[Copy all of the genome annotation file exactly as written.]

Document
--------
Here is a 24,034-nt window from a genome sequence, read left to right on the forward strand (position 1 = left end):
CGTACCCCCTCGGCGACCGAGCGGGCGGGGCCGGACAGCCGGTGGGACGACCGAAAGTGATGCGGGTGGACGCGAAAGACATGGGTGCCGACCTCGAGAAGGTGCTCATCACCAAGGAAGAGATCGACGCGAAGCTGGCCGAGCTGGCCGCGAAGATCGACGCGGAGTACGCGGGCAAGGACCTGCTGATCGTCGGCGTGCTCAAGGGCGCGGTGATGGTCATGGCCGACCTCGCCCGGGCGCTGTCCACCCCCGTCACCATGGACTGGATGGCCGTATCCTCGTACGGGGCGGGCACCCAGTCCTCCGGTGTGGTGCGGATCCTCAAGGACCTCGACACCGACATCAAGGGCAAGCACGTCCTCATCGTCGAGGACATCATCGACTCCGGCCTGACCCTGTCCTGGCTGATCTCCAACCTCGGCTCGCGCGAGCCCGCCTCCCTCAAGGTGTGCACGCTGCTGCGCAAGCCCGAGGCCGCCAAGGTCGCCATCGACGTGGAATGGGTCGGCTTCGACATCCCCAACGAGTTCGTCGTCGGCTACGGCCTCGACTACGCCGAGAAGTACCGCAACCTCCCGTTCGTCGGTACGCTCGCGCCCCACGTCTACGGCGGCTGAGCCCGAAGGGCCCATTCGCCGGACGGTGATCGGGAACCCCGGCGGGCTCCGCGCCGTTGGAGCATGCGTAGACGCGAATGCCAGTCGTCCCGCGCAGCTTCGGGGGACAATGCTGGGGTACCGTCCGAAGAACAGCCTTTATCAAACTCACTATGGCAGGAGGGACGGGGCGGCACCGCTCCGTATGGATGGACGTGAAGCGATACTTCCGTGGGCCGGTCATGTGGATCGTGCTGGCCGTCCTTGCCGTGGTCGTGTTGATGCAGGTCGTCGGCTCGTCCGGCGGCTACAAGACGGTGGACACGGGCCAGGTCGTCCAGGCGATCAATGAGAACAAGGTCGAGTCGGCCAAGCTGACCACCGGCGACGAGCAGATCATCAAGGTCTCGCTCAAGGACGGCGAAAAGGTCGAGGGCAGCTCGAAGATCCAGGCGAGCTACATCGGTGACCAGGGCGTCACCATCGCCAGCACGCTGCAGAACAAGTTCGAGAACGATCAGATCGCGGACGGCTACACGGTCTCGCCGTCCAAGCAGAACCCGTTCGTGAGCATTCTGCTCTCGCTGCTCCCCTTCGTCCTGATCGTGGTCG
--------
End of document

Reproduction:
Here is a 24,034-nt window from a genome sequence, read left to right on the forward strand (position 1 = left end):
CGTACCCCCTCGGCGACCGAGCGGGCGGGGCCGGACAGCCGGTGGGACGACCGAAAGTGATGCGGGTGGACGCGAAAGACATGGGTGCCGACCTCGAGAAGGTGCTCATCACCAAGGAAGAGATCGACGCGAAGCTGGCCGAGCTGGCCGCGAAGATCGACGCGGAGTACGCGGGCAAGGACCTGCTGATCGTCGGCGTGCTCAAGGGCGCGGTGATGGTCATGGCCGACCTCGCCCGGGCGCTGTCCACCCCCGTCACCATGGACTGGATGGCCGTATCCTCGTACGGGGCGGGCACCCAGTCCTCCGGTGTGGTGCGGATCCTCAAGGACCTCGACACCGACATCAAGGGCAAGCACGTCCTCATCGTCGAGGACATCATCGACTCCGGCCTGACCCTGTCCTGGCTGATCTCCAACCTCGGCTCGCGCGAGCCCGCCTCCCTCAAGGTGTGCACGCTGCTGCGCAAGCCCGAGGCCGCCAAGGTCGCCATCGACGTGGAATGGGTCGGCTTCGACATCCCCAACGAGTTCGTCGTCGGCTACGGCCTCGACTACGCCGAGAAGTACCGCAACCTCCCGTTCGTCGGTACGCTCGCGCCCCACGTCTACGGCGGCTGAGCCCGAAGGGCCCATTCGCCGGACGGTGATCGGGAACCCCGGCGGGCTCCGCGCCGTTGGAGCATGCGTAGACGCGAATGCCAGTCGTCCCGCGCAGCTTCGGGGGACAATGCTGGGGTACCGTCCGAAGAACAGCCTTTATCAAACTCACTATGGCAGGAGGGACGGGGCGGCACCGCTCCGTATGGATGGACGTGAAGCGATACTTCCGTGGGCCGGTCATGTGGATCGTGCTGGCCGTCCTTGCCGTGGTCGTGTTGATGCAGGTCGTCGGCTCGTCCGGCGGCTACAAGACGGTGGACACGGGCCAGGTCGTCCAGGCGATCAATGAGAACAAGGTCGAGTCGGCCAAGCTGACCACCGGCGACGAGCAGATCATCAAGGTCTCGCTCAAGGACGGCGAAAAGGTCGAGGGCAGCTCGAAGATCCAGGCGAGCTACATCGGTGACCAGGGCGTCACCATCGCCAGCACGCTGCAGAACAAGTTCGAGAACGATCAGATCGCGGACGGCTACACGGTCTCGCCGTCCAAGCAGAACCCGTTCGTGAGCATTCTGCTCTCGCTGCTCCCCTTCGTCCTGATCGTGGTCG